This is highly unlikely to be the case for a two reasons. First, the diminishing rate of return of increases in debt relative to economic growth is getting worse. The chart below shows the rate of increase in debt versus the rate of increase in economic growth since the beginning of 2009. The current trend is unsustainable and potential cuts to government spending and increases in taxes may further retard future growth.

Secondly, the amount of slack in the overall economy, as shown by a near 6% output gap, is going to continue to restrain organic economic growth in the future.

The reality is that high debt and deficit levels, declining wages and low savings rates are eroding economic growth as productive investment is inhibited. The large amount of slack in the economy gives little reason for companies to ramp up hiring, production or investment beyond simply maintaining current levels of demand. This supports the premise that the markets will likely remained mired in a secular bear trend for longer than currently expected.

Changing Our Behavior

If we truly want to win the long term investment game we have to learn to behave differently. Instead of jumping into, and out of, our relationship with the market – we need to develop an understanding that the equity markets are not "long term relationship" material. That puts us into a position to manage our exposure to the markets accordingly.

While Taylor Swift is either all in, or all out, of her revolving relationships and swears that she will "never, ever, ever – get back together," as investors we just need to strive to have a healthy, but emotionally unattached, relationship with the markets.

A relationship built on the proper understanding of the risk, how to manage those risks, and keeping expectations in line with reality are key to attaining your investment goals. When the markets are being friendly we can enjoy their company – but we do not have to fall in love with them. Conversely, there are times that we should spend more of our time with other friends like Mr. Bond and Mr. Cash. There has never been a rule that investing should ONLY be done in the equity markets. Our job, as investors, is to deploy cash into the best opportunities available, at any given time, which will inure to our benefit within our specific time frame. If there are no opportunities currently available – cash is the best place to be.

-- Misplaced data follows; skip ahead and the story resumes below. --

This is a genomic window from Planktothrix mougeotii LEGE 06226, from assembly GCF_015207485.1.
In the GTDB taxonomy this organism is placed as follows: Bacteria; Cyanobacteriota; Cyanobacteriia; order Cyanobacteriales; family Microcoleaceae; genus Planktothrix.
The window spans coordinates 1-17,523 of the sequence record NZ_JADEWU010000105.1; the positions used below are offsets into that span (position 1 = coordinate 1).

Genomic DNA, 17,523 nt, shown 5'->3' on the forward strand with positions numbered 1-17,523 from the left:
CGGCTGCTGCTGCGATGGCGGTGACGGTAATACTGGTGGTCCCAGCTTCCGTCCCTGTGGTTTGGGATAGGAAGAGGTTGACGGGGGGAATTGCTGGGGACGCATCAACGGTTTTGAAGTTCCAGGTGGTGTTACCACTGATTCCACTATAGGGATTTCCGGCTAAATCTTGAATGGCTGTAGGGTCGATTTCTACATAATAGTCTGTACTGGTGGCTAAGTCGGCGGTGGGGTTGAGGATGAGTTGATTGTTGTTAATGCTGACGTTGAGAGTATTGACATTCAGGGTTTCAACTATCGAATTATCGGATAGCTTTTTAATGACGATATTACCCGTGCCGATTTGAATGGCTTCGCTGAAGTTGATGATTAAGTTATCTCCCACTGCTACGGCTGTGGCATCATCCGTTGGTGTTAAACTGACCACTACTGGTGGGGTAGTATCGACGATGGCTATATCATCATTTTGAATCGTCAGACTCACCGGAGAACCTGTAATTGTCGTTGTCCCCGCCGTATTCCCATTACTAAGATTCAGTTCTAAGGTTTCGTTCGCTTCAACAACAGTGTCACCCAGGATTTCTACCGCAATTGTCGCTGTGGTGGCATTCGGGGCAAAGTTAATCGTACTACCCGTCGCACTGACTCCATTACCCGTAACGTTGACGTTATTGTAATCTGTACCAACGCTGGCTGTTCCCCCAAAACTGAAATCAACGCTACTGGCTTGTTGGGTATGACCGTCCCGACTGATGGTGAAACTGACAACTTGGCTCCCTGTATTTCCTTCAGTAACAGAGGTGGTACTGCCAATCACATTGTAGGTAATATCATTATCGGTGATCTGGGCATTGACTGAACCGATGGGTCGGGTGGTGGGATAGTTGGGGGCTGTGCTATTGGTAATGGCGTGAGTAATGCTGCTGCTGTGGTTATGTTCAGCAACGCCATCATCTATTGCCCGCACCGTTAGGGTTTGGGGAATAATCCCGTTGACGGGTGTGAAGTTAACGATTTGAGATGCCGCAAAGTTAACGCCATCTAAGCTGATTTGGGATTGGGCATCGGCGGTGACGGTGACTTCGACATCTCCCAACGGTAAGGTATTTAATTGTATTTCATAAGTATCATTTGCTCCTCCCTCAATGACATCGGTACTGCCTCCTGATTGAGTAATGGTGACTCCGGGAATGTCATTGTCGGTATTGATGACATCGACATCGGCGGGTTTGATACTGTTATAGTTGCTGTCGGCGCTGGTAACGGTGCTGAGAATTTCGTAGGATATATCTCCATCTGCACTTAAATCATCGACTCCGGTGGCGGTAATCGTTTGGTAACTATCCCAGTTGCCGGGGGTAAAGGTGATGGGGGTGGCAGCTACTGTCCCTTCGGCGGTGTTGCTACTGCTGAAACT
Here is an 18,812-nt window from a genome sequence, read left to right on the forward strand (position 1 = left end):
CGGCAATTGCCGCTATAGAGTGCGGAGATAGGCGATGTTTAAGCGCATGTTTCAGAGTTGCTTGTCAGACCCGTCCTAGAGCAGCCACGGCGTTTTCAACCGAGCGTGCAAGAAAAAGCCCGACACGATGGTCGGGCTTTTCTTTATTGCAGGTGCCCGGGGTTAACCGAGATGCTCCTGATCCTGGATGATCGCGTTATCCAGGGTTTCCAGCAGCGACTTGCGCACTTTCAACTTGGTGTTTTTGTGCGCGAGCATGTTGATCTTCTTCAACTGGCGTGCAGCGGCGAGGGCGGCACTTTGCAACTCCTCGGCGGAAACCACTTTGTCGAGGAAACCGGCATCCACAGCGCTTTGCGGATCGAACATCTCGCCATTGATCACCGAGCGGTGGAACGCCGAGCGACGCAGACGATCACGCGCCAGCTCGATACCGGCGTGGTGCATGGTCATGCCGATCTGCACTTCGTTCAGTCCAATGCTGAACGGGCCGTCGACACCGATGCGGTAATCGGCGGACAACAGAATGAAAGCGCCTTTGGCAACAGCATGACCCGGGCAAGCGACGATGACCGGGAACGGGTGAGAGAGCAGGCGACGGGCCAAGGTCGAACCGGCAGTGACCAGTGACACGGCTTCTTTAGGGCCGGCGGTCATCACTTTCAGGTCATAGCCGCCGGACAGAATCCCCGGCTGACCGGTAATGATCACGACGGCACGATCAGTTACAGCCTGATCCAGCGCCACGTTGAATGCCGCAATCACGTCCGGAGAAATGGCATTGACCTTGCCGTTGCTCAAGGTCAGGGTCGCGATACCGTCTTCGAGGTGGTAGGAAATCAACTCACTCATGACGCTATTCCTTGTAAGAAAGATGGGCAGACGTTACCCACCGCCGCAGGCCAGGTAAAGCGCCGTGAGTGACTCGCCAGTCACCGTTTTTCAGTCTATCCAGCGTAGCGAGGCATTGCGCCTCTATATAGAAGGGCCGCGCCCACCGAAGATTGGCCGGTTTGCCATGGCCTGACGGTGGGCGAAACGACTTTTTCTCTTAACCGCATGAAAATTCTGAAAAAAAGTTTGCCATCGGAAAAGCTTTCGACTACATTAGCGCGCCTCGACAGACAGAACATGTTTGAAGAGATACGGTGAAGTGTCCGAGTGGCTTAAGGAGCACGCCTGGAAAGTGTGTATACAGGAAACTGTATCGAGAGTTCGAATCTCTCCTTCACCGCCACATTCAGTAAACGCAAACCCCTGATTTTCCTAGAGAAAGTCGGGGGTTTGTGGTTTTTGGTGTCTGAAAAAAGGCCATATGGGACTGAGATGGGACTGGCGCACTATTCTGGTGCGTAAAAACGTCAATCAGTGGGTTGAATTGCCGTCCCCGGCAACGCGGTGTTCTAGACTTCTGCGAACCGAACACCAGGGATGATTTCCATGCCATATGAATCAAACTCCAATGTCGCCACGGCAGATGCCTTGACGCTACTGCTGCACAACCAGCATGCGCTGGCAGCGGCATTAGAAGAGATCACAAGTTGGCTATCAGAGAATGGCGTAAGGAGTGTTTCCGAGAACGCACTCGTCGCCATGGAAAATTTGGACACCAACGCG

It is absolutely true that you will miss out on some of the highs, however, you will also miss a bulk of the lows. However, missed opportunities are much easier to replace than lost capital. The one thing that can never be regained is the time lost along the way.

While it is our human nature to be eternally optimistic - it is much healthier, as an investor, to remain a bit of a skeptic. The reality though is, like the continuing sagas that seem to be Taylor Swift's relationships, we are continually lured by the appeal of the markets. " This slope is treacherous, This path is reckless…and I, I, I like it."


Originally posted at Lance's blog: streettalklive